Jonny Greenwood says modern guitar bands play their “grandparents’ instruments”

Jonny Greenwood has accused modern guitar bands of playing their "grandparents instruments".

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Jonny Greenwood has accused modern guitar bands of playing their “grandparents instruments”.

Speaking to NME in a new interview, which you can read in full by clicking here, Greenwood was asked about the challenges facing guitars players in 2014. “Guitar bands forming now are often playing the instruments of their grandparents’ generation – and often in the same style,” he commented. “The Beatles didn’t pick up banjos when they started, after all…”.

Greenwood, who plays Wapping Hydraulic Power Station this Sunday (February 23) with London Contemporary Orchestra soloists, added: “I guess, looked at in the right way, things like 808 drum machines are now very old, but still ubiquitous. So maybe it’s better to think of all these things as being as current – or as retro – as anything else. I enjoy there being lots of technology to play with, however old it is.”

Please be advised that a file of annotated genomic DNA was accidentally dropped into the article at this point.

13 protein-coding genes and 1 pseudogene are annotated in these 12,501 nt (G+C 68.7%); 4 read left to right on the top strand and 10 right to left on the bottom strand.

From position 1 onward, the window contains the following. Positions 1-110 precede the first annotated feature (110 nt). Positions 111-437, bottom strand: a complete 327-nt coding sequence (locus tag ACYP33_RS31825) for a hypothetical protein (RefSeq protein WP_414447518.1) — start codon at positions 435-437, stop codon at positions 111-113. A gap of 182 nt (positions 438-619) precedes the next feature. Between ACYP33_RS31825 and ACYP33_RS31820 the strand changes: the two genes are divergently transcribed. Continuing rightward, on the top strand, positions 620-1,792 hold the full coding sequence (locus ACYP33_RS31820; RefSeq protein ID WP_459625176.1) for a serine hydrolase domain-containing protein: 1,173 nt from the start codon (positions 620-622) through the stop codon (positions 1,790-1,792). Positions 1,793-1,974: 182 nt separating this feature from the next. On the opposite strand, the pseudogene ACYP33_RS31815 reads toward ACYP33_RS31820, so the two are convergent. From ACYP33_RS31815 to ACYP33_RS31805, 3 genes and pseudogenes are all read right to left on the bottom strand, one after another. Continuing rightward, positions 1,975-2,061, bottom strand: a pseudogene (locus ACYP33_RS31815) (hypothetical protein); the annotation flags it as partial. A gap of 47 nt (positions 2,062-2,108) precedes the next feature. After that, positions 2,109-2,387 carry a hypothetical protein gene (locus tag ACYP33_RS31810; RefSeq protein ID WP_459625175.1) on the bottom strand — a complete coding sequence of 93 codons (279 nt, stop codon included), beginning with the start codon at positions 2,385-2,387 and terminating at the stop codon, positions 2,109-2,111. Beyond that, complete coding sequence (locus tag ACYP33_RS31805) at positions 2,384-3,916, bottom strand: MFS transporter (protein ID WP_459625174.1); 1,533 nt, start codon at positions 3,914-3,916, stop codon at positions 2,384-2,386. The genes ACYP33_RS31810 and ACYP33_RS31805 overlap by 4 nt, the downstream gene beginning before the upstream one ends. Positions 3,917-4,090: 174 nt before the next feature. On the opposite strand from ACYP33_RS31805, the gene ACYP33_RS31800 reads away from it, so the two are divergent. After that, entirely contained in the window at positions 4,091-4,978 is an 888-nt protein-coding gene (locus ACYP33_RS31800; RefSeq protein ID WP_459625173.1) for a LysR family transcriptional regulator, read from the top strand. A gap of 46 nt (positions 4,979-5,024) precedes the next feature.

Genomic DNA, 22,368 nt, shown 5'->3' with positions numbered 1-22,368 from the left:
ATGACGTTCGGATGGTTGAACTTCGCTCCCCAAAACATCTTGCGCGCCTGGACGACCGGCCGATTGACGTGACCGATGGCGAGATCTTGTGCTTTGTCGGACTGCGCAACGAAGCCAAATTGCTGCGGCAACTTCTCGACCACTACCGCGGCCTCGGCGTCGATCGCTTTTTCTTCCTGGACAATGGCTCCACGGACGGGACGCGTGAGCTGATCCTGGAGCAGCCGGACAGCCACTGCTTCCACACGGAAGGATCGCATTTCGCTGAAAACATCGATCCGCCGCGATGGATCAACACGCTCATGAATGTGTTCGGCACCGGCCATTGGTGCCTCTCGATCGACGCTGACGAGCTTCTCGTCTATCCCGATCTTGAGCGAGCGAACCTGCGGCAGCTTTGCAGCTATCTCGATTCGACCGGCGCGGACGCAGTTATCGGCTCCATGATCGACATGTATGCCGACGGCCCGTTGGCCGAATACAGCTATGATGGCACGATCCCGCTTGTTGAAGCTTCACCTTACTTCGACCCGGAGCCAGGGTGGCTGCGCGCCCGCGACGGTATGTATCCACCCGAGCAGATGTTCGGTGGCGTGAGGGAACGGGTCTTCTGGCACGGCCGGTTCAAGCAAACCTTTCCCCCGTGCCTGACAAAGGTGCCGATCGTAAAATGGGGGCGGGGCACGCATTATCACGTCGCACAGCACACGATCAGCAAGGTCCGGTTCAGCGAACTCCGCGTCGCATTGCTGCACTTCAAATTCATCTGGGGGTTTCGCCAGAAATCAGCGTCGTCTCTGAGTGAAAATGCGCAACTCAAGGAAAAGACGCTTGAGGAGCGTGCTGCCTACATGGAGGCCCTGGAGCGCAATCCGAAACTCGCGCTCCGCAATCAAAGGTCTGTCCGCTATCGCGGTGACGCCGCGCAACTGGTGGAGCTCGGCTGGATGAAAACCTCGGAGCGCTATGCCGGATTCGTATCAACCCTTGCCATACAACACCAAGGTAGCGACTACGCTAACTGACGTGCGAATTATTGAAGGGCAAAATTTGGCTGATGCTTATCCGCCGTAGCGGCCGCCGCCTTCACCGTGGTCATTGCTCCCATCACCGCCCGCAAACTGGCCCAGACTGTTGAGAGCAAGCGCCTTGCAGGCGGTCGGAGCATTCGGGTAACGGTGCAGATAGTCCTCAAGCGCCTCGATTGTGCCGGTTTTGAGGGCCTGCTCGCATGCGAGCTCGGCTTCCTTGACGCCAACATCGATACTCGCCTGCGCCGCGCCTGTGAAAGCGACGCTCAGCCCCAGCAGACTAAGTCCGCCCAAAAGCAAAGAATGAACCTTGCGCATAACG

Speaking about his plans for this weekend’s show, he said he’ll be playing new material, including “A few short pieces – hopefully one with guitar and strings, if it’s sounding OK in rehearsals.” He will also be performing his soundtrack material from There Will Be Blood, Norwegian Wood and The Master.

It was recently revealed that Greenwood will score the soundtrack to the new Thomas Anderson film, Inherent Vice. The guitarist worked on the music for the director’s last two films – There Will Be Blood and The Master – and has now signed up to write the score for the upcoming crime movie, with London’s Royal Philharmonic Orchestra.

Next month (March 3), Greenwood will release a split album of orchestral compositions with The National‘s Bryce Dessner. The LP, entitled St. Carolyn By The Sea/Suite From There Will Be Blood will feature Dessner’s 2011 work St. Carolyn By The Sea – on which Dessner’s brother, The National’s Aaron Dessner plays electric guitar – 2012’s Lachrimae and 2007’s Raphael alongside Greenwood’s There Will Be Blood score.


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